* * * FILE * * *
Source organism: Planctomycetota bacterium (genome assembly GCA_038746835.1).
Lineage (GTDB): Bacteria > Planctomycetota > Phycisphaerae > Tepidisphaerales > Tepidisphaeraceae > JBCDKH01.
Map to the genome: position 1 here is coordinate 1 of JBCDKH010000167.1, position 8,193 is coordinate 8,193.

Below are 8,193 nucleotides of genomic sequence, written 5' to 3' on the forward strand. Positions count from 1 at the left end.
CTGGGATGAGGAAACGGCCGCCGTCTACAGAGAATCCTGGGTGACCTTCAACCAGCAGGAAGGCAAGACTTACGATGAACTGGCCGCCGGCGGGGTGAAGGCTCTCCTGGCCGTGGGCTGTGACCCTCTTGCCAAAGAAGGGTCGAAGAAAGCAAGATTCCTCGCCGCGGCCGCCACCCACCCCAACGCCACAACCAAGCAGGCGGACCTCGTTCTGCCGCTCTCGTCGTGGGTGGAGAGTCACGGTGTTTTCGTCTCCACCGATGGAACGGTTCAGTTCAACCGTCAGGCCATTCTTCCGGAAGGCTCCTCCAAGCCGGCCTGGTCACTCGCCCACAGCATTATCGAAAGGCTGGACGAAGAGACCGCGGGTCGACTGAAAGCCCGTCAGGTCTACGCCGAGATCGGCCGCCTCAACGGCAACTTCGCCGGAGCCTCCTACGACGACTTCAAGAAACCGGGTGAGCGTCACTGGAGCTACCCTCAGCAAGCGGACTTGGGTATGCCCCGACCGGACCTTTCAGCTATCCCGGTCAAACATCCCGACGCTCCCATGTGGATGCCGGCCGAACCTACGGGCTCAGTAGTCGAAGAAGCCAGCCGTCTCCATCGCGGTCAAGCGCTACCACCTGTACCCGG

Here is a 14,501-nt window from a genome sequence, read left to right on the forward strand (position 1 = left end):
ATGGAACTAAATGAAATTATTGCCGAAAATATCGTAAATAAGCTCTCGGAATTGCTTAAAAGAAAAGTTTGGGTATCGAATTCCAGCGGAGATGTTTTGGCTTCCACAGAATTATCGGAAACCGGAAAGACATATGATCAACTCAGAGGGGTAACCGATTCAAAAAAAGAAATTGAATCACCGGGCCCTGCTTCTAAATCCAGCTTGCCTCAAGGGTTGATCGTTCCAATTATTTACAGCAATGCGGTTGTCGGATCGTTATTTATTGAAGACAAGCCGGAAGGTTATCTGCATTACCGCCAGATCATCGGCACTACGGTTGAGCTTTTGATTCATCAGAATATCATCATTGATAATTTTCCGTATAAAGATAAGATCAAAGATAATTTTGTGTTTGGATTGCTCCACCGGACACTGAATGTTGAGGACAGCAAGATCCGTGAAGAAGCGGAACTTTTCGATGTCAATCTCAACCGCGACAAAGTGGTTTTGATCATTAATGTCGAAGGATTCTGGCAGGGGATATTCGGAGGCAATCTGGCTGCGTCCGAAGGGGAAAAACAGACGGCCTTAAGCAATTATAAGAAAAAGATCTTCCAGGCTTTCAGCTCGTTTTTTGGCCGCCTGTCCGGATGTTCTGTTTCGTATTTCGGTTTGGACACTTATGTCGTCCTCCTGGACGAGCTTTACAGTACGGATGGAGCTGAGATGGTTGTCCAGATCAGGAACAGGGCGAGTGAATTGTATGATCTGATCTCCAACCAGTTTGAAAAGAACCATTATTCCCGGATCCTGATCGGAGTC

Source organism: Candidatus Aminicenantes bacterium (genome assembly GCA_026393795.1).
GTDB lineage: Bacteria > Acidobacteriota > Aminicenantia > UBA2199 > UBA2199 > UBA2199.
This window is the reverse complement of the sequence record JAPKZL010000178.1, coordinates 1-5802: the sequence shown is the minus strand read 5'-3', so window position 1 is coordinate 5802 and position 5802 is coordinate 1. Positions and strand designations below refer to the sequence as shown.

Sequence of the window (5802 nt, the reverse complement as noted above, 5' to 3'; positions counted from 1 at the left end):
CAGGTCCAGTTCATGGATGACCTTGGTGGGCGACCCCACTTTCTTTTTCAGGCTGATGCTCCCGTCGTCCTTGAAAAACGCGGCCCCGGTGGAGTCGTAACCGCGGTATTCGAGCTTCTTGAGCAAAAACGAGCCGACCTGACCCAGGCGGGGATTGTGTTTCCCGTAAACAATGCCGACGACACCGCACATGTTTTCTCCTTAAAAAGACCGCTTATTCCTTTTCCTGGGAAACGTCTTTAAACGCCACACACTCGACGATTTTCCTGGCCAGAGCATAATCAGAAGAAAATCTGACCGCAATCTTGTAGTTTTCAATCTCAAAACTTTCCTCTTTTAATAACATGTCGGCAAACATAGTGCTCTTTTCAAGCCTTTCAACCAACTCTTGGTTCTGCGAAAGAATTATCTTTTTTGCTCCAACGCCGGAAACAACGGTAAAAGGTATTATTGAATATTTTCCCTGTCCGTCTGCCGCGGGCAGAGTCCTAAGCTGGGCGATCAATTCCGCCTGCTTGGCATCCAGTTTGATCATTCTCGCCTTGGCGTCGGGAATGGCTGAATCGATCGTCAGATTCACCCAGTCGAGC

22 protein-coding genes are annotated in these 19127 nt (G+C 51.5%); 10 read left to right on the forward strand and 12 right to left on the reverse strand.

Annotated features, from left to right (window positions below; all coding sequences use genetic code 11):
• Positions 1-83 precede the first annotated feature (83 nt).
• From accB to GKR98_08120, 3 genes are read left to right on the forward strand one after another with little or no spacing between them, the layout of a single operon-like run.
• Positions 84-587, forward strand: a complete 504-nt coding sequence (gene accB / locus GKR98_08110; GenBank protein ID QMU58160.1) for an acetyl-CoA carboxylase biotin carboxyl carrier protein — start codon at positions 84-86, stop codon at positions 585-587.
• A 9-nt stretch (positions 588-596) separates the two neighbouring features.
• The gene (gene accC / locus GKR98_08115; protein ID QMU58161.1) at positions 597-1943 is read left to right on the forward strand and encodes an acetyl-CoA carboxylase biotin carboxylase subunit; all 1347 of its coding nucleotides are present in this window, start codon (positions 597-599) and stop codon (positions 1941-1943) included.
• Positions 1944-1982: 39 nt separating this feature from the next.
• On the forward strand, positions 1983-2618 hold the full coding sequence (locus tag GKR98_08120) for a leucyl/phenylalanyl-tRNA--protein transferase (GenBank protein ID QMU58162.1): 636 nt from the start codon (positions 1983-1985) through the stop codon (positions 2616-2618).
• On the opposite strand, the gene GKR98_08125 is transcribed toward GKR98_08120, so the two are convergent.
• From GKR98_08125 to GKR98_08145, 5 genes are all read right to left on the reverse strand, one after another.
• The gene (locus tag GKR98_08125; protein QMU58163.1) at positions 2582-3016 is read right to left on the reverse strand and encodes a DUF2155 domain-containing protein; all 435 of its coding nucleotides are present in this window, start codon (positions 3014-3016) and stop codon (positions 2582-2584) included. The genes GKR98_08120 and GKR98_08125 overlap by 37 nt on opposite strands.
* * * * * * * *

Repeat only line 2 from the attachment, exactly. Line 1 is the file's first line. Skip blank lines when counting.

Lineage (GTDB): Bacteria > Planctomycetota > Phycisphaerae > Tepidisphaerales > Tepidisphaeraceae > JBCDKH01.